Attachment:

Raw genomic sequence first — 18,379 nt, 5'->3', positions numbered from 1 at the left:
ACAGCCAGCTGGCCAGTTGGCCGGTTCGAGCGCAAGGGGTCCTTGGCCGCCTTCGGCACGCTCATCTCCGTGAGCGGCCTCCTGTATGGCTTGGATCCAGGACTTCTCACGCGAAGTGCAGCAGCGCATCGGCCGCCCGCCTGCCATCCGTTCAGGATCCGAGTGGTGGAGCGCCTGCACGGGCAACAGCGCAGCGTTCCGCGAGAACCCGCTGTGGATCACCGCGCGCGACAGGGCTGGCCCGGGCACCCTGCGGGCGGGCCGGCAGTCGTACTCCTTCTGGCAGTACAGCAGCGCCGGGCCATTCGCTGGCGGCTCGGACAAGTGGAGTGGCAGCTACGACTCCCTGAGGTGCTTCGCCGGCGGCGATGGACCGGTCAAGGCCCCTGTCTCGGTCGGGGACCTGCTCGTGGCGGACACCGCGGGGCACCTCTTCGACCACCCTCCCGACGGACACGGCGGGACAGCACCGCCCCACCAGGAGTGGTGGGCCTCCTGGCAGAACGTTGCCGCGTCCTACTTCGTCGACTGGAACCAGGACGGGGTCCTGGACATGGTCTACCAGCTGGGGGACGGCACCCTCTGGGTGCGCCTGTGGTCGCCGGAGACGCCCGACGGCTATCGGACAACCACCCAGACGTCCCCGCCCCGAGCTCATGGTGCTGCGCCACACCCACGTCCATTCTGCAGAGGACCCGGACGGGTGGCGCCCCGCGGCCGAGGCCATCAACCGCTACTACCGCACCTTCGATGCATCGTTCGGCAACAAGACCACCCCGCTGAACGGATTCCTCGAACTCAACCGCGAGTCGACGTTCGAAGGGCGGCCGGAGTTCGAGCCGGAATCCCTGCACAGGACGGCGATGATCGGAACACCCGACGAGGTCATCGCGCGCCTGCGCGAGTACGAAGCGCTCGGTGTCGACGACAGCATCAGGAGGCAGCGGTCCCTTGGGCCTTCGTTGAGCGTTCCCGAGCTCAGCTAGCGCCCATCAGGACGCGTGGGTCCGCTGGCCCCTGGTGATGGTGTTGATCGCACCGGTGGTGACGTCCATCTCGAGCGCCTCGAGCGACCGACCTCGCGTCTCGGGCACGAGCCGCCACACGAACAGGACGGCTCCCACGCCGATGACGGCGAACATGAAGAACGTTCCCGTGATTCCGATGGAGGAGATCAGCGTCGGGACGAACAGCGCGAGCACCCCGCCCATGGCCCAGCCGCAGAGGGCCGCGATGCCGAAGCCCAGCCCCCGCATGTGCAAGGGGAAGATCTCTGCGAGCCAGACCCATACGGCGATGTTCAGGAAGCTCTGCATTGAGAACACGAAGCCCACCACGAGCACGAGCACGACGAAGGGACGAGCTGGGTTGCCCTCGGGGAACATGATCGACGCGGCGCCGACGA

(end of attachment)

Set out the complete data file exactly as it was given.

Raw genomic sequence first — 18,379 nt, 5'->3', positions numbered from 1 at the left:
ACAGCCAGCTGGCCAGTTGGCCGGTTCGAGCGCAAGGGGTCCTTGGCCGCCTTCGGCACGCTCATCTCCGTGAGCGGCCTCCTGTATGGCTTGGATCCAGGACTTCTCACGCGAAGTGCAGCAGCGCATCGGCCGCCCGCCTGCCATCCGTTCAGGATCCGAGTGGTGGAGCGCCTGCACGGGCAACAGCGCAGCGTTCCGCGAGAACCCGCTGTGGATCACCGCGCGCGACAGGGCTGGCCCGGGCACCCTGCGGGCGGGCCGGCAGTCGTACTCCTTCTGGCAGTACAGCAGCGCCGGGCCATTCGCTGGCGGCTCGGACAAGTGGAGTGGCAGCTACGACTCCCTGAGGTGCTTCGCCGGCGGCGATGGACCGGTCAAGGCCCCTGTCTCGGTCGGGGACCTGCTCGTGGCGGACACCGCGGGGCACCTCTTCGACCACCCTCCCGACGGACACGGCGGGACAGCACCGCCCCACCAGGAGTGGTGGGCCTCCTGGCAGAACGTTGCCGCGTCCTACTTCGTCGACTGGAACCAGGACGGGGTCCTGGACATGGTCTACCAGCTGGGGGACGGCACCCTCTGGGTGCGCCTGTGGTCGCCGGAGACGCCCGACGGCTATCGGACAACCACCCAGACGTCCCCGCCCCGAGCTCATGGTGCTGCGCCACACCCACGTCCATTCTGCAGAGGACCCGGACGGGTGGCGCCCCGCGGCCGAGGCCATCAACCGCTACTACCGCACCTTCGATGCATCGTTCGGCAACAAGACCACCCCGCTGAACGGATTCCTCGAACTCAACCGCGAGTCGACGTTCGAAGGGCGGCCGGAGTTCGAGCCGGAATCCCTGCACAGGACGGCGATGATCGGAACACCCGACGAGGTCATCGCGCGCCTGCGCGAGTACGAAGCGCTCGGTGTCGACGACAGCATCAGGAGGCAGCGGTCCCTTGGGCCTTCGTTGAGCGTTCCCGAGCTCAGCTAGCGCCCATCAGGACGCGTGGGTCCGCTGGCCCCTGGTGATGGTGTTGATCGCACCGGTGGTGACGTCCATCTCGAGCGCCTCGAGCGACCGACCTCGCGTCTCGGGCACGAGCCGCCACACGAACAGGACGGCTCCCACGCCGATGACGGCGAACATGAAGAACGTTCCCGTGATTCCGATGGAGGAGATCAGCGTCGGGACGAACAGCGCGAGCACCCCGCCCATGGCCCAGCCGCAGAGGGCCGCGATGCCGAAGCCCAGCCCCCGCATGTGCAAGGGGAAGATCTCTGCGAGCCAGACCCATACGGCGATGTTCAGGAAGCTCTGCATTGAGAACACGAAGCCCACCACGAGCACGAGCACGACGAAGGGACGAGCTGGGTTGCCCTCGGGGAACATGATCGACGCGGCGCCGACGA